The ESD-EMR Hybrid Technique for Improved Endoscopic Resection

Endoscopic resection of gastrointestinal (GI) tumors and lesions has become an indispensable tool for treating many conditions without the need for surgery. Techniques like endoscopic submucosal dissection (ESD) and endoscopic mucosal resection (EMR) enable removal of lesions confined to the mucosal and submucosal layers. However, these approaches have limitations resecting certain flat, slippery and large lesions. To overcome these challenges, experts developed an ESD-EMR hybrid technique, also called “pre-cutting” EMR. This innovative strategy combines ESD and EMR to improve complete resection of difficult colorectal, esophageal, gastric and duodenal lesions.

Traditional Endoscopic Resection Techniques and Their Limitations

ESD is performed by first injecting fluid like saline or epinephrine into the submucosa to lift the lesion off the muscularis propria. This creates a submucosal cushion that prevents perforation. The endoscopist then uses an electrosurgical knife to make circumferential mucosal incisions around the lesion and carefully dissects the submucosa to separate the lesion from the deeper layers. This enables en bloc resection of lesions regardless of size. ESD allows histologic assessment of 100% of the specimen margins to confirm complete resection.

EMR relies on resecting lesions in a piecemeal fashion after elevating them off the muscularis propria using submucosal injection. A wire snare is placed around the lifted lesion and electrocautery is applied to resect the tissue above the submucosal cushion. For larger lesions, piecemeal EMR divides the lesion into sections for serial snare resection.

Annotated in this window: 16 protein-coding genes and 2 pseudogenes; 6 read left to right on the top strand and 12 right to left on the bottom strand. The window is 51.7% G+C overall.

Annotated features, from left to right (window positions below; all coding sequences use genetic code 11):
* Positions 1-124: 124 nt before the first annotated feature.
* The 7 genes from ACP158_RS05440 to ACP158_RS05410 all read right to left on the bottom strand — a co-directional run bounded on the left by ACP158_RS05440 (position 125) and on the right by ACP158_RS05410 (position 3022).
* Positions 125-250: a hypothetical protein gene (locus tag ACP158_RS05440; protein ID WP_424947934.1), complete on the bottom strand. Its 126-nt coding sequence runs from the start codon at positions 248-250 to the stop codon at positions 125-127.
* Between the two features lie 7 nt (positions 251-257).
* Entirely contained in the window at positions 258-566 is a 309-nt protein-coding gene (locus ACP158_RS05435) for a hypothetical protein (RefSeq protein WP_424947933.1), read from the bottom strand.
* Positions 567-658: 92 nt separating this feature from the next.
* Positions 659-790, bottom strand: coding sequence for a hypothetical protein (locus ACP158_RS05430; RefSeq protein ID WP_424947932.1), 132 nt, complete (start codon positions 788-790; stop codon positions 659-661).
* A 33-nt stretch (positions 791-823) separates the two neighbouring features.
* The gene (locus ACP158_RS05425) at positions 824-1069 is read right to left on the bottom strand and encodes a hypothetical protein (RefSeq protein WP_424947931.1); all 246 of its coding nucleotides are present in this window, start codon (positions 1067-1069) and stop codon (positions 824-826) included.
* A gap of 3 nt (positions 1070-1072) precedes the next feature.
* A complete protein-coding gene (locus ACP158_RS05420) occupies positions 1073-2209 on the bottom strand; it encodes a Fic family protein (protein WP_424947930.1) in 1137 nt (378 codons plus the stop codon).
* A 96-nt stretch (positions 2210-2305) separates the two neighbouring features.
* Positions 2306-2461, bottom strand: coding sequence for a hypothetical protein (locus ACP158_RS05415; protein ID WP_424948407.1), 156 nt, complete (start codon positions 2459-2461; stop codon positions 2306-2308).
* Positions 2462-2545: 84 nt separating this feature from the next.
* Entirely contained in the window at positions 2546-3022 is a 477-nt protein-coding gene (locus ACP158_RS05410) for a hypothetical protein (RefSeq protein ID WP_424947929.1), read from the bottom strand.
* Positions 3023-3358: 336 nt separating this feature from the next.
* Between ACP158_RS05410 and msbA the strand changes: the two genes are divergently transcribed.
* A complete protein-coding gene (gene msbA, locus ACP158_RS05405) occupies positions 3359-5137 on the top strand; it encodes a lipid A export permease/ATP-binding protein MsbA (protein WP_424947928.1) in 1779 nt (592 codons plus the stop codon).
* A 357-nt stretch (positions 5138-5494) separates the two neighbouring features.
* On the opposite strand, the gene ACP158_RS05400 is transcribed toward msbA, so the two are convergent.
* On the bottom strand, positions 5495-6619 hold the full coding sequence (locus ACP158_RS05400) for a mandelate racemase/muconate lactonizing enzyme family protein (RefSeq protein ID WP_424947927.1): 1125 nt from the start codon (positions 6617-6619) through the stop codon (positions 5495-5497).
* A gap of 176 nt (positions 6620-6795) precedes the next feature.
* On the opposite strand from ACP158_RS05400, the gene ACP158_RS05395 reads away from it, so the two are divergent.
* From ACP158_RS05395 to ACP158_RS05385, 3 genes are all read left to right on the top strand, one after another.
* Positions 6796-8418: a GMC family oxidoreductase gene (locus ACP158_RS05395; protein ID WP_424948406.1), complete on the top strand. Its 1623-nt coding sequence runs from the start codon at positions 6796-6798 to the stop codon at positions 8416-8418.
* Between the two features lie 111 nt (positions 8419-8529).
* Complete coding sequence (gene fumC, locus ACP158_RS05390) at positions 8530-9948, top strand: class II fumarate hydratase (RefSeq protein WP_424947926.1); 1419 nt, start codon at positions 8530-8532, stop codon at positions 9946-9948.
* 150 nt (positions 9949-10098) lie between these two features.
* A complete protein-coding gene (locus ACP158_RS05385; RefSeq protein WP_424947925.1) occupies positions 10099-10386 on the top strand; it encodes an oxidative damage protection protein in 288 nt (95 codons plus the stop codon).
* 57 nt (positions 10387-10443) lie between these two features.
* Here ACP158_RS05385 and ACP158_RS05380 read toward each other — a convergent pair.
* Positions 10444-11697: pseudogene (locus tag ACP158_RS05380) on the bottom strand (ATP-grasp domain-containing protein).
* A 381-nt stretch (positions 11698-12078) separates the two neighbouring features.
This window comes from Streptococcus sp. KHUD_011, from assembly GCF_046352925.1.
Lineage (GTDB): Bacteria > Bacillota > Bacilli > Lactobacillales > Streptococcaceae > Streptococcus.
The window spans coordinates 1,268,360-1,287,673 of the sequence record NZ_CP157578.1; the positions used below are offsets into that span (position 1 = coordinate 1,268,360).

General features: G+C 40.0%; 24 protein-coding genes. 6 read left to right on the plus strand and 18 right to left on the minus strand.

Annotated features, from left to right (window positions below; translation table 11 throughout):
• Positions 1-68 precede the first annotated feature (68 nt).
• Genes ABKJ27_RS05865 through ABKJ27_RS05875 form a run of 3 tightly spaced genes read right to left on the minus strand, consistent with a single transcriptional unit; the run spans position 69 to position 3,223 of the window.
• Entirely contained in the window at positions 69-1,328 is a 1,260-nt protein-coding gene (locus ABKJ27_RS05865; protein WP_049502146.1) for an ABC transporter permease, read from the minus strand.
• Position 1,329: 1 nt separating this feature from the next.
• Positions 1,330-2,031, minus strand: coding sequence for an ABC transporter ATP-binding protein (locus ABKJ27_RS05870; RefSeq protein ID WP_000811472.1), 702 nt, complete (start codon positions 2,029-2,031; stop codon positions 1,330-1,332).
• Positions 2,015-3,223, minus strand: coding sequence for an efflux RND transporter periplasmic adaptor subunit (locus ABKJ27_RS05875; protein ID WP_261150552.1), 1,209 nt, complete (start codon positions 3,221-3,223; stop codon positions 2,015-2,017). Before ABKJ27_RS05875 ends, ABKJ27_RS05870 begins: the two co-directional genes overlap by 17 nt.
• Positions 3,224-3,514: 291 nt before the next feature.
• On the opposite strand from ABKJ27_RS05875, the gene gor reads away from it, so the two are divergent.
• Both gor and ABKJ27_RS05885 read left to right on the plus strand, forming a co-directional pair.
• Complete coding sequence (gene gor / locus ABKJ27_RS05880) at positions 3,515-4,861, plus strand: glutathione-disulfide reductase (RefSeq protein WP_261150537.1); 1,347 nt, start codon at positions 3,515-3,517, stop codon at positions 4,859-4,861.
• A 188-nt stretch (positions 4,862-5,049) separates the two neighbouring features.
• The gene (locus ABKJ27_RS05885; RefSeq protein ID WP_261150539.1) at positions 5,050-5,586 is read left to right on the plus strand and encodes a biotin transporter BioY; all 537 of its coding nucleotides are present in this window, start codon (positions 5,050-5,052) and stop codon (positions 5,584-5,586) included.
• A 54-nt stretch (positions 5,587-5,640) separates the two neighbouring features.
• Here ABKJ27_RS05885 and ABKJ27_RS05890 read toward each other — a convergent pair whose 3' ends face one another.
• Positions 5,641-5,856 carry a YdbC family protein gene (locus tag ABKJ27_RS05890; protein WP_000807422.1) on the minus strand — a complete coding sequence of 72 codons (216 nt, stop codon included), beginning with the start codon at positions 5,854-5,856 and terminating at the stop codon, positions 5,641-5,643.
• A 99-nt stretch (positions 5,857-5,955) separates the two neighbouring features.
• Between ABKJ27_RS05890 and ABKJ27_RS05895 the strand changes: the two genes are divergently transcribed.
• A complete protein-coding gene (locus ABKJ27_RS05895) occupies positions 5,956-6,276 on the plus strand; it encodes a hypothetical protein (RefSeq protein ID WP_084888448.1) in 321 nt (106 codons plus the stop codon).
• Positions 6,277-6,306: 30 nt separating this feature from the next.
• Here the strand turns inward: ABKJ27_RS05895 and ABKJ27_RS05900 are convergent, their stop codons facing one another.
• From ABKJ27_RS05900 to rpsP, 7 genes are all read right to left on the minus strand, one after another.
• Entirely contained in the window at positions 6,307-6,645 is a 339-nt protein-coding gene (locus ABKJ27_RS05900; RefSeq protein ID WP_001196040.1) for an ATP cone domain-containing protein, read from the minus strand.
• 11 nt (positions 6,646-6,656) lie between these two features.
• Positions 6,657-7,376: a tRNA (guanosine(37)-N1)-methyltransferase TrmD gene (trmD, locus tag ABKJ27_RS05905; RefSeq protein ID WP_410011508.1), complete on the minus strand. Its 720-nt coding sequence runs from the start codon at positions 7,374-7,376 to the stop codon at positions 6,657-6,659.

While ESD and EMR have proven effective for many superficial GI neoplasms and subepithelial tumors, limitations exist. Laterally spreading colorectal lesions with flat, smooth surfaces can be challenging to fully resect with EMR snares. The slippery mucosa often causes the snare to slide right off the lesion, leaving lateral margins behind. piecemeal EMR of these lesions leads to a high local recurrence rate of up to 20%.

Small, flat serrated polyps in the colorectum also often evade polypectomy snares. To achieve proper en bloc resection, the entire lesion must be elevated on a submucosal cushion. But the subtle surface of these polyps makes this difficult. Incomplete resection can leave behind tissue with malignant potential.

The ESD-EMR Hybrid Technique

To overcome the challenges of removing slippery, flat lesions, experts developed a hybrid ESD-EMR technique. This combines aspects of both ESD and EMR to improve complete resection.

The procedure involves four main steps:

1. Submucosal injection - Saline, epinephrine, or specialized solutions are injected into the submucosa beneath the lesion to lift it off the muscularis propria. This creates a submucosal cushion to prevent perforation (Figures 1a and 1b).

2. Circumferential precutting - Using the tip of a snare, a shallow incision is made circumferentially around the lesion through the mucosal layer (Figures 1c and 1d). This exposes the lateral and deep margins of the lesion.